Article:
Gov. Gordon expands suicide Lifeline service to full-time, Wyoming-based
CHEYENNE – In a press release Monday, Wyoming Governor Mark Gordon announced the state’s suicide lifeline services were expanded and improved to offer full-time, Wyoming-based coverage 24 hours a day, every day of the week.
“Wyoming citizens experiencing a mental health crisis and potentially suicidal thoughts, can now be confident that on the other end of the line, they’re talking to someone who – as a fellow state resident – is familiar with our state and cares about our people,” Gordon explained.
According to the governor’s office, this move is intended to help alleviate the increased number of calls into other suicide-based services within the state and at the national level.
Gov. Gordon’s Communications Director Michael Pearlman wrote, “While the U.S. National Prevention Lifeline has been available via phone (1-800-273-8255 or “TALK”) for many years, calls from state residents before 2020 were answered by people outside the state.”
“Wyoming-based services began that year, but hours were limited due to funding availability,” Pearlman explained. “Full-time, all-day, every-day Wyoming-based coverage began last week.”
Pearlman added, “the governor asked the Legislature to fund the service and expand its availability during the 2022 legislative session and appreciates their support for this initiative.”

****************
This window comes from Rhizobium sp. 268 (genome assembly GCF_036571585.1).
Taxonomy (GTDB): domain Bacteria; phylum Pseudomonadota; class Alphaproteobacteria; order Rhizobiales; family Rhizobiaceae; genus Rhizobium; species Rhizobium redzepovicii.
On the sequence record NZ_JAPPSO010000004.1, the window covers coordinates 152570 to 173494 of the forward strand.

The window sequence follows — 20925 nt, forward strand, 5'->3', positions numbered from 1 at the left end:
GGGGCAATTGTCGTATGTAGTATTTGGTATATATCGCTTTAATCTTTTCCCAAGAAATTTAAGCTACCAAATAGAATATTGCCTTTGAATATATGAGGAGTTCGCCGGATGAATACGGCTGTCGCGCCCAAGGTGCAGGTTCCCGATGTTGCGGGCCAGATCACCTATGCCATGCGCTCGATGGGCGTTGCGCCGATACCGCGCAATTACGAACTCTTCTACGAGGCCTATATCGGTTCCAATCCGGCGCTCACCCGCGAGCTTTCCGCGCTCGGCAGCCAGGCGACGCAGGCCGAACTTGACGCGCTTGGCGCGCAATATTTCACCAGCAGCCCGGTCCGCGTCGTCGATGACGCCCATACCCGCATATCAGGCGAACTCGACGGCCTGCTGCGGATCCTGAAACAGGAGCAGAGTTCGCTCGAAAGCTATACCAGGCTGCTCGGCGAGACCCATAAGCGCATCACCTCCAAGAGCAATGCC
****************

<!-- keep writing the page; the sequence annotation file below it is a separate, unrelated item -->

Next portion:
Gordon added, “We are confident that the personal connection and the ability to make localized referrals for help will be improved when Wyoming folks can speak to an understanding person in their own state.”
“This critical and free service for those who need it is something I have emphasized for quite some time,” Gordon stated.
Wyoming Department of Health Director Stefan Johansson encourages Wyomingites in distress and concerned about suicidal thoughts to contact lifeline for help. “Talking with someone can make a difference,” Johannson wrote. “It can also be a good idea to call if you are worried about potential suicidal thoughts in a family member or close friend.”
Johansson also noted that a simplified lifeline number (988) on all phones in Wyoming, will become available across the country starting July 16.
“At that point, calls to both the new 988 number and the existing number will be answered,” Johansson explained. “Our department staff plans to promote the new number and consider further lifeline service improvements over time.”
For more information on community-based suicide prevention resources in Wyoming and Goshen County, visit WDH www.health.wyo.gov/publichealth/prevention/wivpp/suicide-prevention/.
On September 26 and 27, WDH is hosting the 2022 Wyoming Suicide Prevention Symposium at the Little America Hotel, 2800 W. Lincolnway, Cheyenne.
For immediate help, Goshen County residents are encouraged to reach out to Peak Wellness Center, 501 Albany, Torrington, by calling (307) 532-4091. All Wyoming residents can text “WYO” to 741-741 for the crisis secured text line.
“People call/text to talk about lots of things,” WDH wrote. Such as “financial troubles, relationships, sexual identity, depression, illness and loneliness to name a few. Talking with someone about your thoughts and feelings can save your life.”